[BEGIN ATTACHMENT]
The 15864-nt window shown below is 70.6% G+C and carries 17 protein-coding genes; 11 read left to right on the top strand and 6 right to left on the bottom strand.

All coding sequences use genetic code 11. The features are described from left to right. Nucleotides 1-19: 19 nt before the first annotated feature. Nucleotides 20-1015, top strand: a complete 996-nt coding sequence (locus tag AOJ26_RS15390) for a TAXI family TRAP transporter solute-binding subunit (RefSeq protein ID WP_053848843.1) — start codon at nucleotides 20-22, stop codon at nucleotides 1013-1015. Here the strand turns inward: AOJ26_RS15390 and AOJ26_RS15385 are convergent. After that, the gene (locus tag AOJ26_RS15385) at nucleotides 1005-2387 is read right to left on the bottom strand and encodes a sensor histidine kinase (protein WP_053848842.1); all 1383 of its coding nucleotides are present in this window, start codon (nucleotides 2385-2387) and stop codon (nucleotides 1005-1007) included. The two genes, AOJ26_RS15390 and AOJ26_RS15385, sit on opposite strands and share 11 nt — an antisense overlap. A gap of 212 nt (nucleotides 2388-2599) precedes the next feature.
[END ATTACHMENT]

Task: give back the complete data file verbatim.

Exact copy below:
The 15864-nt window shown below is 70.6% G+C and carries 17 protein-coding genes; 11 read left to right on the top strand and 6 right to left on the bottom strand.

All coding sequences use genetic code 11. The features are described from left to right. Nucleotides 1-19: 19 nt before the first annotated feature. Nucleotides 20-1015, top strand: a complete 996-nt coding sequence (locus tag AOJ26_RS15390) for a TAXI family TRAP transporter solute-binding subunit (RefSeq protein ID WP_053848843.1) — start codon at nucleotides 20-22, stop codon at nucleotides 1013-1015. Here the strand turns inward: AOJ26_RS15390 and AOJ26_RS15385 are convergent. After that, the gene (locus tag AOJ26_RS15385) at nucleotides 1005-2387 is read right to left on the bottom strand and encodes a sensor histidine kinase (protein WP_053848842.1); all 1383 of its coding nucleotides are present in this window, start codon (nucleotides 2385-2387) and stop codon (nucleotides 1005-1007) included. The two genes, AOJ26_RS15390 and AOJ26_RS15385, sit on opposite strands and share 11 nt — an antisense overlap. A gap of 212 nt (nucleotides 2388-2599) precedes the next feature.